Our Trip to Iquitos Peru

by Captain Bill

Our Trip to Iquitos Peru

A special guest post by Jay Ingram, with a little help from his friends.

The Amazon River

The Amazon River

It is hard to imagine how much water is actually in the Amazon Basin, in Peru, unless you are on the water. This is a picture, from the air, as you fly into Iquitos Peru. You may see lots of green below, but I assure you, there is lots of water, below that green. The river is about 3 miles wide near Iquitos, but this picture was taken during the high water season. The increase in the water is due to melting of the glaciers in the Andes. The water can rise as much as 40 feet. During this time it was up about 25 feet. The water flows into the jungle and may travel as far as five miles, on each side, beyond the low water pool of the river. We are not just talking about the Amazon, but the many tributaries that feed this massive river.

Typical street scene full of motocarros

Typical street scene full of motocarros

So what is a city like Iquitos Peru all about? Iquitos is the largest land locked city in the world? With a population of 350,000, you can only get there by air or by boat via Brazil. Iquitos has very few cars, but there are 25,000 motocarros, a motorcycle connected to a buggy that seats 2 people. You can go anywhere in Iquitos for about 50 cents. The photo shows the massive numbers of motocarros. This isn’t just a busy street, this is what most of the streets look like in the center of town.

Plaza de Armas, Iquitos Peru

Plaza de Armas, Iquitos Peru

This is a picture of the center of town, called “ La Plaza de Armas”. All Peru town centers feature a park like square block, a government building and a church.

Houses built on stilts

Houses built on stilts

So how do the people live in a city like Iquitos? One third of the people live in houses on stilts so they don’t flood during the high water season. Other homes float on balsa wood, a native wood in the Amazon Jungle. Half of the year you would access your house by boat.

Is there a bad economy? Well, the people in these homes don’t notice any different.

The Ayapua, Amazon riverboat

The Ayapua, Amazon riverboat

Our transportation was very comfortable! The Ayapua was from the old rubber era of Iquitos. She was built in 1906 and remodeled in 2005. She came complete with generators for electric and all cabins were air-conditioned. The crew was a captain and his helper, cooks, a nurse, 3 biologists and even a bartender. The food was very good. Every meal had 2 types of meat, always fish and the other either chicken or some other type of meat.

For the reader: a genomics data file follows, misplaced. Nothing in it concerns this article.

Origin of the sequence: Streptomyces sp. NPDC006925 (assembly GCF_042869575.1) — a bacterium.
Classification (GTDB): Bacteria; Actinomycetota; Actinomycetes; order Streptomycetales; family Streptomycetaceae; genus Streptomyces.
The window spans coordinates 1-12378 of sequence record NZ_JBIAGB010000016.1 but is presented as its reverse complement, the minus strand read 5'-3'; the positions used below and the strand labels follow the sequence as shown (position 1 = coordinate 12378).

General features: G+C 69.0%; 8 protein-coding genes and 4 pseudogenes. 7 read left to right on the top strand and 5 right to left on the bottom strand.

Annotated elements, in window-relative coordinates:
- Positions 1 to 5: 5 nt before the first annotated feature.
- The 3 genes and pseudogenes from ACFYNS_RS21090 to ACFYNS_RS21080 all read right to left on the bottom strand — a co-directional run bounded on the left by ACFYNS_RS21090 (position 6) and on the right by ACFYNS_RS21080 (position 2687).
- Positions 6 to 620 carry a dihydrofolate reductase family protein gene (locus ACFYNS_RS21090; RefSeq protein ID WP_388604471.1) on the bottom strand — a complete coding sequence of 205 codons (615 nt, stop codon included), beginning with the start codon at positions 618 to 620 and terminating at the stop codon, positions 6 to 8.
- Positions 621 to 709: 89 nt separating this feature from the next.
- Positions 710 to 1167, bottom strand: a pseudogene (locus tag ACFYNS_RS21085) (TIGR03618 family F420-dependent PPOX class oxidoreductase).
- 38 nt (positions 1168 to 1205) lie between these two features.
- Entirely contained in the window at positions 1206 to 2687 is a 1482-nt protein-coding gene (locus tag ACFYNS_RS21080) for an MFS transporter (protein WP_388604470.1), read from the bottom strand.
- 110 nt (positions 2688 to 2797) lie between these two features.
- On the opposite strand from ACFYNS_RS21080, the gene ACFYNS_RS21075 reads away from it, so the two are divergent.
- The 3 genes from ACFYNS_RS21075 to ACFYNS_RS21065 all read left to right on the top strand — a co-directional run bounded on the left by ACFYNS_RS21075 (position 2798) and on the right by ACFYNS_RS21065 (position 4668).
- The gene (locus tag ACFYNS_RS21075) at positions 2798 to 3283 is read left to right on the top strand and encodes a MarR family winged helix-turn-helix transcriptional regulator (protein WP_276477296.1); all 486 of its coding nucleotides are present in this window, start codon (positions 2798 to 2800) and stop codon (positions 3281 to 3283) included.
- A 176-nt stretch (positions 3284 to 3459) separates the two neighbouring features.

Sleeping accommodations on the Ayapua

Sleeping accommodations on the Ayapua

We were 9 along with our Peruvian connection, Bill and Marmelita, and 2 fishing guides. The crew was 13, which consisted of 3 biologists. The Ayapua is a boat used for scientific explorations of the Amazon. She always went out, on the river, with the biologist. Pablo, one of the biologists, was an expert on primates. Since we were primates, he got along well with us. He was very helpful on our jungle hikes.

Catfish were plentyful

Catfish were plentyful

So what do 9 men from the Cincinnati area do on the river? We fished, we did jungle hikes and we visited villages along the river. We learned about their culture. The villages were self-sufficient. They grew most of their own food. The men cut down trees from the hardwood forest. They would make a raft out of the logs to float down river to Iquitos to sell to the sawmills. Some made thatched roof sections to be sold in Iquitos. All of the villages were full of children. The children would greet us at the dock and surround us as we toured their village. Everybody in the villages fished. Catfish were very plentiful.

Peacock Bass

Peacock Bass

Steve Shepherd and Dave Luecke caught the Peacock Bass. Edson and Bernado were the fishing Guides.

Huge Piranha

Huge Piranha

Bob caught a huge 2 pound Piranha. They are usually the size of Blue Gill.

Making thatched roofs

Making thatched roofs

This man devotes his day to making thatched roofs. He said he made about 40 a day. They would load these on the log raft to float to Iquitos to sell them. We did a 3 hour jungle hike behind his village and he made about 15 sections during that time.

Village children

Village children

The village children loved us. At this village the children tried to adopt Joe and Ed.

The observation deck of the Ayapua

The observation deck of the Ayapua

We managed to be quite at home on the boat. This is a lazy afternoon drinking a beer and Joe smoking a cigar. Life is lazy on the river!

Jay gets a hug from an anaconda

Jay gets a hug from an anaconda

And how could you not finish up a trip to the Amazon without making friends with a 16 foot Anaconda?

Bill and Marmelita in the dining room of the Ayapua

Bill and Marmelita in the dining room of the Ayapua

A very special thanks to Bill Grimes and Marmelita. They were very gracious in setting this adventure up for us. Bill is the owner of a company called Dawn on the Amazon.

Our Trip to Iquitos Peru

By Jay Ingram and friends

Read Bill’s version of this story at; Our Expedition on the Restored Rubber Boom Era Boat, the Ayapua

{ 2 comments… read them below or add one }

1 Tim March 13, 2009 at 9:04 pm

I think Jay could have used a BIGGER HUG from that snake!!!

2 Ann Ryan March 23, 2009 at 3:12 pm

This article and pictures are National Geographic quality. We need more people to share trips as such with people whom appreciates the beauty of the world and it’s creatures.

Leave a Comment

{ 1 trackback }

Previous post:

Next post: